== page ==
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Thread: Beef shoulder roast help page

  1. #1
    mrfarrar's Avatar
    mrfarrar is offline Junior Member
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    Beef shoulder roast help

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    So I'm still relatively new to the Primal Lifestyle, but I'm absolutely loving discovering and learning new things about it. I started off pretty slowly, just trying to cut out any super processed foods, then grains/wheat, then CAFO meat products, etc. So far, its going great.

    Anyway, my question today is about the roast that I cooked last night. It was a grass-fed beef shoulder roast from a local farmer that I picked up at the farmer's market Saturday. I cooked it in the slow-cooker overnight, and HOLY COW, it turned out delicious! (couldn't help myself from tasting - read make a meal - this morning). This is the first time I've cooked a roast that still had the bone in it, and the juice that it made is unreal. I honestly hate to throw away the bone and juice. Is there something that can be done with this, maybe a soup or something? Anyone have any ideas or recipes? Look forward to hearing back from y'all!

    Mike

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    JoanieL's Avatar
    JoanieL is offline Senior Member
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    The juice - absolutely put it in the fridge and use it to flavor other stuff, or just drink it reheated. I use juices from slow cooked meats when I make rice or potatoes.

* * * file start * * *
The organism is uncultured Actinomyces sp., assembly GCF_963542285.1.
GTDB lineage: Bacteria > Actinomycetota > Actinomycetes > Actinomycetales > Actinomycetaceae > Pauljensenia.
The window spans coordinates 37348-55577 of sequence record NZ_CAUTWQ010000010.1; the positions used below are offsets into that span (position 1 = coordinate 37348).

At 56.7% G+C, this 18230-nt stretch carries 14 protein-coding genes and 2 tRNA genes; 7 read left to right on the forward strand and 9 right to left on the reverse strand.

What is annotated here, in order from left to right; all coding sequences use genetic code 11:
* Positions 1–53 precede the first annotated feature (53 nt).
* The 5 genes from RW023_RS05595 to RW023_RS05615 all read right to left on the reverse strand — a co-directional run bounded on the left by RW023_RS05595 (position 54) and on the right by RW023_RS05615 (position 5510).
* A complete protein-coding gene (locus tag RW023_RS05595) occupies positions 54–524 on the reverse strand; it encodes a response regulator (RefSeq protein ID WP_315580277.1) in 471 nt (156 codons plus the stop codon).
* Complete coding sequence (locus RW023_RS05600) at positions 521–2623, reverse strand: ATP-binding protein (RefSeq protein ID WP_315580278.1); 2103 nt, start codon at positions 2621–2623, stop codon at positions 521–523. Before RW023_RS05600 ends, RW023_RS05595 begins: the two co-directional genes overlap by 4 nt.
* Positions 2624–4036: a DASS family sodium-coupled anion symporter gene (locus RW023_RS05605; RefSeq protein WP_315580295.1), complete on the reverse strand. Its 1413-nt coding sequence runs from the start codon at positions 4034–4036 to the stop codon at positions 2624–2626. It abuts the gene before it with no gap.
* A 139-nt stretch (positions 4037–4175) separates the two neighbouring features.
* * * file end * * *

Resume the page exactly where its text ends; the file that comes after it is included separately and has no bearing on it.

The bone. Depending on how big it is, either freeze it and start saving your (grass fed and pastured) bones to make bone broth, or if it's big enough, as is, make some bone broth just with it. Most folks use a slow cooker, but I use a pressure cooker. For me, bone broth takes about 2.5 hours in an eight quart pressure cooker. I don't know how long it takes in a slow cooker, but I think over night isn't unheard of.

    Basics: bones, a couple of tablespoons of vinegar, water.

    Some folks like the bones roasted before making broth. Bone broth is good for you - all kinds of minerals. Some folks add salt while they're making the broth; I like adding salt when I use it, either just drinking it reheated, or to make rice, potatoes, etc. Also, it has a short shelf life, even in the fridge, so if you end up with a few quarts, cool it down and freeze any you won't consume in the next few days.
    "Right is right, even if no one is doing it; wrong is wrong, even if everyone is doing it." - St. Augustine

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  3. #3
    freerangepiglings's Avatar
    freerangepiglings is offline Senior Member
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    Drink it!

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    noodletoy's Avatar
    noodletoy is offline Senior Member
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    when i make braises i reserve the liquid and freeze it. then use it to cook the next batch of meat.

    reduce it down for easier storage.
    As I ate the oysters with their strong taste of the sea and their faint metallic taste that the cold white wine washed away, leaving only the sea taste and the succulent texture, and as I drank their cold liquid from each shell and washed it down with the crisp taste of the wine, I lost the empty feeling and began to be happy and to make plans.

    Ernest Hemingway

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